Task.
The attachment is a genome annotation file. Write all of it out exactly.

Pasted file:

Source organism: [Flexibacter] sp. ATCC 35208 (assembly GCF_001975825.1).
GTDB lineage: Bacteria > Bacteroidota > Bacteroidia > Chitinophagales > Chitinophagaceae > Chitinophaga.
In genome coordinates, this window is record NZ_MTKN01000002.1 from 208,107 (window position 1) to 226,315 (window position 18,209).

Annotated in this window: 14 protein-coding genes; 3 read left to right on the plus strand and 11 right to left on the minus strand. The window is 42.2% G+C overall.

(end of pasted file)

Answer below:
Source organism: [Flexibacter] sp. ATCC 35208 (assembly GCF_001975825.1).
GTDB lineage: Bacteria > Bacteroidota > Bacteroidia > Chitinophagales > Chitinophagaceae > Chitinophaga.
In genome coordinates, this window is record NZ_MTKN01000002.1 from 208,107 (window position 1) to 226,315 (window position 18,209).

Annotated in this window: 14 protein-coding genes; 3 read left to right on the plus strand and 11 right to left on the minus strand. The window is 42.2% G+C overall.